The other issue I see with your Lambda method is regarding the idea of "closures", and captured variables. In .NET the wf and arguments variables are still part of the local method and are simply referring to the local copy, which means if you modify either variable after queuing up the worker, you could end up with a different result. This may not be an issue with your infrastructure, but I feel it's worth pointing out none-the-less.


2017

Let's fast-forward five years and six months (which is an agonizingly long time) and examine what language features might make this a different process. I'm just going to post the form that takes advantage of the new language features, then we'll discuss where async/await might help you.

[HttpPost]
public void ConfigureAsync(ConfigureExportInputModel inputModel)
{
    if (inputModel == null)
    {
        throw new ArgumentNullException("inputModel");
    }

    var arguments = new Dictionary<string, object> { [nameof(inputModel.ExportType)] = inputModel.ExportType };
    var wf = new ErrorHandledExportWorkflow();

    AsyncManager.OutstandingOperations.Increment();
    ThreadPool.QueueUserWorkItem(o =>
            {
                AsyncManager.Parameters["result"] = WorkflowInvoker.Invoke(wf, arguments)["MvcOutput"] as IDefineMvcOutput;
                AsyncManager.OutstandingOperations.Decrement();
            });
}

public ActionResult ConfigureCompleted(IDefineMvcOutput result) =>
    this.ActionResultFactory.Create(this, result);

So it doesn't look much different, but you can see that it's just a bit shorter. The expression-bodied method syntax, the dictionary initializer, and the nameof operator. But what really makes a difference is the async/await of the TPL. This starts making our code come alive.

With the proper implementation, you can leverage async/await to really bring a good flow to the asynchronous nature of your code. If properly implemented on the WorkflowInvoker.Invoke method, you might get away with something like:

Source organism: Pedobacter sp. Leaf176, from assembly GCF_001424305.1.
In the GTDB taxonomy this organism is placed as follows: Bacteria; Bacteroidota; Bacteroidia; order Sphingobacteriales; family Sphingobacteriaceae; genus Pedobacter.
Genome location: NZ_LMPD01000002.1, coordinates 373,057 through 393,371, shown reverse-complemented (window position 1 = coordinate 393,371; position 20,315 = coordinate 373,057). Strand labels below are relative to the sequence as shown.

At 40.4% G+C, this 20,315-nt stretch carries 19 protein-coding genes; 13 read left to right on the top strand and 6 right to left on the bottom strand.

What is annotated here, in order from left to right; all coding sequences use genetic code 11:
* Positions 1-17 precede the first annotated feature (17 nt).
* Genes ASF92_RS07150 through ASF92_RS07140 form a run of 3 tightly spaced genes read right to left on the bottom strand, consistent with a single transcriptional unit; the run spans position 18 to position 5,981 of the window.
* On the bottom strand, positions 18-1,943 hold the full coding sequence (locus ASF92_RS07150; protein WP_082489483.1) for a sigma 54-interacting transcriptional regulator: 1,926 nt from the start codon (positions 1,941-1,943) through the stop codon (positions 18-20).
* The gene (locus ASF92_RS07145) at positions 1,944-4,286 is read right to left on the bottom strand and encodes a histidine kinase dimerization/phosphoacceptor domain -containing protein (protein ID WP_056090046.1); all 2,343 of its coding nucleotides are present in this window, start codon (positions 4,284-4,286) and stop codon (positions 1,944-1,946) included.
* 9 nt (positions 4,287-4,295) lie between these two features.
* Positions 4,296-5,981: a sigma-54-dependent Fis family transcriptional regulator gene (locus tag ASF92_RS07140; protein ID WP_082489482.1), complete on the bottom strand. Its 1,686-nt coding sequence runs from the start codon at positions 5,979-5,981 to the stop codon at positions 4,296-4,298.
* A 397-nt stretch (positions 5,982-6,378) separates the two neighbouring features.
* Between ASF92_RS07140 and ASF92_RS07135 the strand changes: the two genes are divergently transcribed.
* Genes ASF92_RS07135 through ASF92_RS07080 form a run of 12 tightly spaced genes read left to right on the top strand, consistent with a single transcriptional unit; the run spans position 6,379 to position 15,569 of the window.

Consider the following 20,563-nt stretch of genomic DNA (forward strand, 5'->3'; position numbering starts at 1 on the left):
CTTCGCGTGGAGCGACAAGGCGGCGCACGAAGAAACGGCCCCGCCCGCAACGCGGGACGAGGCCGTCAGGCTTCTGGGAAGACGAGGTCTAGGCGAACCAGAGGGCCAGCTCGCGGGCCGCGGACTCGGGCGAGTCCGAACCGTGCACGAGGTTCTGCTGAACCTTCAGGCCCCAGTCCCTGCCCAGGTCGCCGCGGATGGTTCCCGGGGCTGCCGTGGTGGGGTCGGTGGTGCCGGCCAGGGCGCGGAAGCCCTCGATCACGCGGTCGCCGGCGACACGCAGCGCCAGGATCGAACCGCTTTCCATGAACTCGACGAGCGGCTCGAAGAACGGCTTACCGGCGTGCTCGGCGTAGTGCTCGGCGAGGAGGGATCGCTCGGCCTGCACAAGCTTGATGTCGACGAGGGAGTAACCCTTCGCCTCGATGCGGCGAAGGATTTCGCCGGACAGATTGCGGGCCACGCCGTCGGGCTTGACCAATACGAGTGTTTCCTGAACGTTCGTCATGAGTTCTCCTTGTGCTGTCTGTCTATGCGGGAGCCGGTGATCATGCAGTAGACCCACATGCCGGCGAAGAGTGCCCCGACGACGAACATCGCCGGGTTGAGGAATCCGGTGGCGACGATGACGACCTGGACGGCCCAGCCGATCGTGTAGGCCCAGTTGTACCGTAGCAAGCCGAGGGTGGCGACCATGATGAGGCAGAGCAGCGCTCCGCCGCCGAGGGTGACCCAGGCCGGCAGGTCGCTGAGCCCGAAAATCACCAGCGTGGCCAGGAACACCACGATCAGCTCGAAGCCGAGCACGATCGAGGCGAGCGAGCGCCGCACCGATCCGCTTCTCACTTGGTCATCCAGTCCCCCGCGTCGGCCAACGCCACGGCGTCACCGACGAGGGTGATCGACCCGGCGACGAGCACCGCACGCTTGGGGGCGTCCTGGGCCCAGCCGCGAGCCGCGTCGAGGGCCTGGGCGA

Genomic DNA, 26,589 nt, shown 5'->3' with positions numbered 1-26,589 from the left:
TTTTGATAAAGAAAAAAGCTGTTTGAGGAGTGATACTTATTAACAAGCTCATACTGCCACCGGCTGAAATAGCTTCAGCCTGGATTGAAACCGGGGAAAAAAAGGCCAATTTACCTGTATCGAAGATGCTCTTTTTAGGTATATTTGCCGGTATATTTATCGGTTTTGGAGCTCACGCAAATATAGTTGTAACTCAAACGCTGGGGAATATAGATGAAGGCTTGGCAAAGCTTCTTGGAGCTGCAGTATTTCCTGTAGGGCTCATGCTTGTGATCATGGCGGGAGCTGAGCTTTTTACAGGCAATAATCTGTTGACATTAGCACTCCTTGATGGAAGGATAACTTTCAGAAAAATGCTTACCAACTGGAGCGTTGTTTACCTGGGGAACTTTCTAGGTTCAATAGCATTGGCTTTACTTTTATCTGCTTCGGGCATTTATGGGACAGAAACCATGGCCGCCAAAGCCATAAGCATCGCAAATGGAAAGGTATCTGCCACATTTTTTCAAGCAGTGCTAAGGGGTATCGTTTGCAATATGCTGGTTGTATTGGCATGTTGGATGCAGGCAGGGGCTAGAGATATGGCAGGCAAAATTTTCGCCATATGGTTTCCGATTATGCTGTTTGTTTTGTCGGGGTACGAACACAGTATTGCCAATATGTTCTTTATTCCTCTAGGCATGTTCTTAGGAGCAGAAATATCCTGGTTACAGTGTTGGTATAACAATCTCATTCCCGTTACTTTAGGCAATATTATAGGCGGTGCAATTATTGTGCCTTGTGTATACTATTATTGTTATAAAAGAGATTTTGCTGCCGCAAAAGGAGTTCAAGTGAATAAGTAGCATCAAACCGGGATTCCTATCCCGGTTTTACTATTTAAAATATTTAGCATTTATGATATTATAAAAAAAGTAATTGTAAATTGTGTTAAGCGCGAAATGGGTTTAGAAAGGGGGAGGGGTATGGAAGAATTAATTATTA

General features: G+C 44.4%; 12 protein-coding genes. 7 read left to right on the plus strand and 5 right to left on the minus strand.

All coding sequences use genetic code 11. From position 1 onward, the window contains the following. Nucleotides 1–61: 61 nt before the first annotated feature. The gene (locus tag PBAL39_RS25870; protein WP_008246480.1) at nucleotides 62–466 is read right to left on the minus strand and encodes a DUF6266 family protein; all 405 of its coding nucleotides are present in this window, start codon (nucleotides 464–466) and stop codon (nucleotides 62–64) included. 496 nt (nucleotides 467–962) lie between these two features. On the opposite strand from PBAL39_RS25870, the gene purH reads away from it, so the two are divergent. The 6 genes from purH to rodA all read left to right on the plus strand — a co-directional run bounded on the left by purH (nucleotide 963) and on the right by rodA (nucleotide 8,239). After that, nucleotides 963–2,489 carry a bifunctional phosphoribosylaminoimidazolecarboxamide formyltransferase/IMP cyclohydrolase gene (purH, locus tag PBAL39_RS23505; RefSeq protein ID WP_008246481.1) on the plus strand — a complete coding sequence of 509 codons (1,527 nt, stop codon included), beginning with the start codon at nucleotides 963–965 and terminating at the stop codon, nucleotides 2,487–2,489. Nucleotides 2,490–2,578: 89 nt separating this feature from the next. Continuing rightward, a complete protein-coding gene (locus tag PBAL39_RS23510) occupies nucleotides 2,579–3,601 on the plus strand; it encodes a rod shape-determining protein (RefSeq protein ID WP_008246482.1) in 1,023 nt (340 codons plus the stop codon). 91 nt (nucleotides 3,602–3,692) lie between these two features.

[HttpPost]
public Task<ActionResult> RunAsync(ConfigureExportInputModel inputModel)
{
    if (inputModel == null)
    {
        throw new ArgumentNullException("inputModel");
    }

    var arguments = new Dictionary<string, object> { [nameof(inputModel.ExportType)] = inputModel.ExportType };
    var wf = new ErrorHandledExportWorkflow();

    var result = await WorkflowInvoker.InvokeAsync(wf, arguments);
    return this.ActionResultFactory.Create(this, result["MvcOutput"] as IDefineMvcOutput);
}

This would allow you to await the whole method, and return the thread to the pool until done. By leveraging what .NET built-in with C#5.0, you can write succinct asynchronous code that doesn't have to worry about the overhead of performing the async operations. The framework and language really take that burden away from you.

Of course, this expects an InvokeAsync method on the WorkflowInvoker, which may or may not exist, and as such this is pseudo-/hypothetical code, but the idea should remain the same. You can read the MSDN article for more explanation of what is possible with this design.

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  • \$\begingroup\$ Thank you for your detailed response (and yes, it is a blast from the past question!). \$\endgroup\$ – Paul Hadfield Aug 17 '17 at 18:55
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    \$\begingroup\$ @PaulHadfield I'm actually pleasantly surprised you're still around. :) \$\endgroup\$ – 410_Gone Aug 17 '17 at 19:02
  • \$\begingroup\$ Three thoughts: 1) Did you want to quote the first snippet which is OP code and not the second one which is yours? 2) Didn't you forget the async keyword on the method signature in your implementation? 3) Wouldn't we now return BadRequest() instead of throwing an ArgumentNullException? \$\endgroup\$ – t3chb0t Aug 18 '17 at 4:29
  • \$\begingroup\$ @t3chb0t 1) No, the first block is my code, the second is pseudo-C# code, so I quoted it to mean it's not usable. 2) Yes, I forgot that async modifier - part of th reason for the quote. ;) 3) Yes, and again, part of the reason for pseudo- quote. \$\endgroup\$ – 410_Gone Aug 18 '17 at 13:28